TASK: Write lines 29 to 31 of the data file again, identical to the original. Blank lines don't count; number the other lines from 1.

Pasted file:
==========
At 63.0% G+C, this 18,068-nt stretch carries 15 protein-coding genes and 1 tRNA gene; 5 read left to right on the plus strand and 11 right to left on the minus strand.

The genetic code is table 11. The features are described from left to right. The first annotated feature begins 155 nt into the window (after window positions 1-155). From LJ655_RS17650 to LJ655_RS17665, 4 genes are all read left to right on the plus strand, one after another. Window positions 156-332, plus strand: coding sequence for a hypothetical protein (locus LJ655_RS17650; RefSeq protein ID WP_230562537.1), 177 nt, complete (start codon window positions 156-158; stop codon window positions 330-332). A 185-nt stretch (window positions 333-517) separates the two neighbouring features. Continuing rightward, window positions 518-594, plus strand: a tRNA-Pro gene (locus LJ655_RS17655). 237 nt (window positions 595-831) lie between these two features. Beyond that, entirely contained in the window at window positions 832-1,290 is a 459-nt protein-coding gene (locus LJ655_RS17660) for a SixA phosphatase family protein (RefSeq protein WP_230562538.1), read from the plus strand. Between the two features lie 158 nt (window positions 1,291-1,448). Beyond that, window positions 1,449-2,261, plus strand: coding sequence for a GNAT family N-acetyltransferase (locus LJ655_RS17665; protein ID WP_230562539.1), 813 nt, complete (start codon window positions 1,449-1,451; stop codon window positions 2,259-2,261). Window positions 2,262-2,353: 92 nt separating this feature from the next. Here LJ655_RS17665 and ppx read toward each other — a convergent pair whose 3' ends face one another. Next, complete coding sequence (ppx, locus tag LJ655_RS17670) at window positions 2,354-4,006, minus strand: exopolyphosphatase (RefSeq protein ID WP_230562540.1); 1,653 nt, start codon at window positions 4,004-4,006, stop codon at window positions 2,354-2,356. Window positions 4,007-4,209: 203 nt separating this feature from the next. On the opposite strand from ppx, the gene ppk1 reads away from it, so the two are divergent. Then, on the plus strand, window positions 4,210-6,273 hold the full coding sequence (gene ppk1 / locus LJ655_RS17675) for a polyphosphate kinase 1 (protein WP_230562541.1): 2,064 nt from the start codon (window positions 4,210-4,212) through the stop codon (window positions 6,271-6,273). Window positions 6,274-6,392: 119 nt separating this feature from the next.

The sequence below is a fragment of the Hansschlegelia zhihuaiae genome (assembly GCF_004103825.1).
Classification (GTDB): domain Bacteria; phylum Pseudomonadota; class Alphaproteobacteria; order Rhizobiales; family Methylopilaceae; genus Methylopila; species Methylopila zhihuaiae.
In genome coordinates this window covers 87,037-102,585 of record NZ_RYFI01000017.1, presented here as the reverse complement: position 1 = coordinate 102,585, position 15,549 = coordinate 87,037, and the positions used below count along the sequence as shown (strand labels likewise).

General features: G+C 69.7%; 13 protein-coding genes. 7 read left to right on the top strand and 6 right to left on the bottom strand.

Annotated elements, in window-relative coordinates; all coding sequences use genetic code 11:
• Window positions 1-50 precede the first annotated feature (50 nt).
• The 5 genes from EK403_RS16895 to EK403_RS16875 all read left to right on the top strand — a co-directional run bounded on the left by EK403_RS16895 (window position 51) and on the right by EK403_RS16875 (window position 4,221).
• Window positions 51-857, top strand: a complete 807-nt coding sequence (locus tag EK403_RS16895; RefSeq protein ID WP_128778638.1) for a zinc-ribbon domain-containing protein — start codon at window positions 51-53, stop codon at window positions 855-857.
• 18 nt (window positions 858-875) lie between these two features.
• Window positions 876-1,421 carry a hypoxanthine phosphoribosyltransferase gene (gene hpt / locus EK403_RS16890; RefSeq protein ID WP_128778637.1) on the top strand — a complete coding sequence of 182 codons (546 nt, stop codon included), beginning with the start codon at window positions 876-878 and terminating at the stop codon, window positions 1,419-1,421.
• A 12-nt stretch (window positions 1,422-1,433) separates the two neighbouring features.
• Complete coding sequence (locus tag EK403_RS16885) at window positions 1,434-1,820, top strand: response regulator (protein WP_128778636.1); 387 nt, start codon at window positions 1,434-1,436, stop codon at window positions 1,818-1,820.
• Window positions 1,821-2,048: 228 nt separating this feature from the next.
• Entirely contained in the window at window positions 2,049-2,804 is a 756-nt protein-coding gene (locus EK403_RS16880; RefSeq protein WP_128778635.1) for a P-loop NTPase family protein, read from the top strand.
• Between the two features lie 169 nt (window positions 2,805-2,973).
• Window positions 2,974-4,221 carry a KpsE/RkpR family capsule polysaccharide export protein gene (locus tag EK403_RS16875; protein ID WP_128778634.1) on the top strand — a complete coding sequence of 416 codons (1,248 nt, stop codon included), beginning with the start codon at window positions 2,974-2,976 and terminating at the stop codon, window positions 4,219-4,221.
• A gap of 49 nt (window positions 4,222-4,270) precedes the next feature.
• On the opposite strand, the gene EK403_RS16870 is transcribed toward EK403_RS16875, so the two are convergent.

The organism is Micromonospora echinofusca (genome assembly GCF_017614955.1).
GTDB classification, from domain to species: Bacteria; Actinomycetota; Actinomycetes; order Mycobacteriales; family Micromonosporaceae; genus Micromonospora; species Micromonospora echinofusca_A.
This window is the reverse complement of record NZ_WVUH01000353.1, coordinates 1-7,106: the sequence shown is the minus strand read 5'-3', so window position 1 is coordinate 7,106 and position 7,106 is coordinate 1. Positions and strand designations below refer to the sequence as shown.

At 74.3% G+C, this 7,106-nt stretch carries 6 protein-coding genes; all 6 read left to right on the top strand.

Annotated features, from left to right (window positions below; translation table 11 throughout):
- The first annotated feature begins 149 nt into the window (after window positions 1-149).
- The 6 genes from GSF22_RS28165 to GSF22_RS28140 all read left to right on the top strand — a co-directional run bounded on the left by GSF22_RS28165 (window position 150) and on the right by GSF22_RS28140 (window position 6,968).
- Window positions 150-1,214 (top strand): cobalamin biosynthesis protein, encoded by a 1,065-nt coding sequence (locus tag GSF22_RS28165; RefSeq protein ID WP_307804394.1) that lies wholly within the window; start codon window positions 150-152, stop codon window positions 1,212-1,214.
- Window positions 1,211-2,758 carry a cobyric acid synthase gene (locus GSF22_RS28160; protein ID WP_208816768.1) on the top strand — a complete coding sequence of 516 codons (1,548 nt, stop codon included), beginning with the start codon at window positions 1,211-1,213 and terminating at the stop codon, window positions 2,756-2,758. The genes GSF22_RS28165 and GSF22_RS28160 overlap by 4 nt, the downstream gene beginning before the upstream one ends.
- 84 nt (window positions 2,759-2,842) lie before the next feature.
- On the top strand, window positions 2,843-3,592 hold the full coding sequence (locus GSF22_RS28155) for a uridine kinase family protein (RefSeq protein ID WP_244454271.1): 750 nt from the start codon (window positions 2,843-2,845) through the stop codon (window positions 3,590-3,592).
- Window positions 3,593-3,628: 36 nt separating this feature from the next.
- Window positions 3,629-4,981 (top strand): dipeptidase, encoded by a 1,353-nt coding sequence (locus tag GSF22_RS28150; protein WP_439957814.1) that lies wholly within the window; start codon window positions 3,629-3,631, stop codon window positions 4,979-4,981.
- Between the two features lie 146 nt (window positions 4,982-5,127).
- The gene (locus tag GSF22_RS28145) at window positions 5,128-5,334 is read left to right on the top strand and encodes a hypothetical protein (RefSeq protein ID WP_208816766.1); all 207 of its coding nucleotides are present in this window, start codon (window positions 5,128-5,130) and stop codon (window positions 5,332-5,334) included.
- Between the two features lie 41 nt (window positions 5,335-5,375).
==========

- Window positions 1,211-2,758 carry a cobyric acid synthase gene (locus GSF22_RS28160; protein ID WP_208816768.1) on the top strand — a complete coding sequence of 516 codons (1,548 nt, stop codon included), beginning with the start codon at window positions 1,211-1,213 and terminating at the stop codon, window positions 2,756-2,758. The genes GSF22_RS28165 and GSF22_RS28160 overlap by 4 nt, the downstream gene beginning before the upstream one ends.
- 84 nt (window positions 2,759-2,842) lie before the next feature.
- On the top strand, window positions 2,843-3,592 hold the full coding sequence (locus GSF22_RS28155) for a uridine kinase family protein (RefSeq protein ID WP_244454271.1): 750 nt from the start codon (window positions 2,843-2,845) through the stop codon (window positions 3,590-3,592).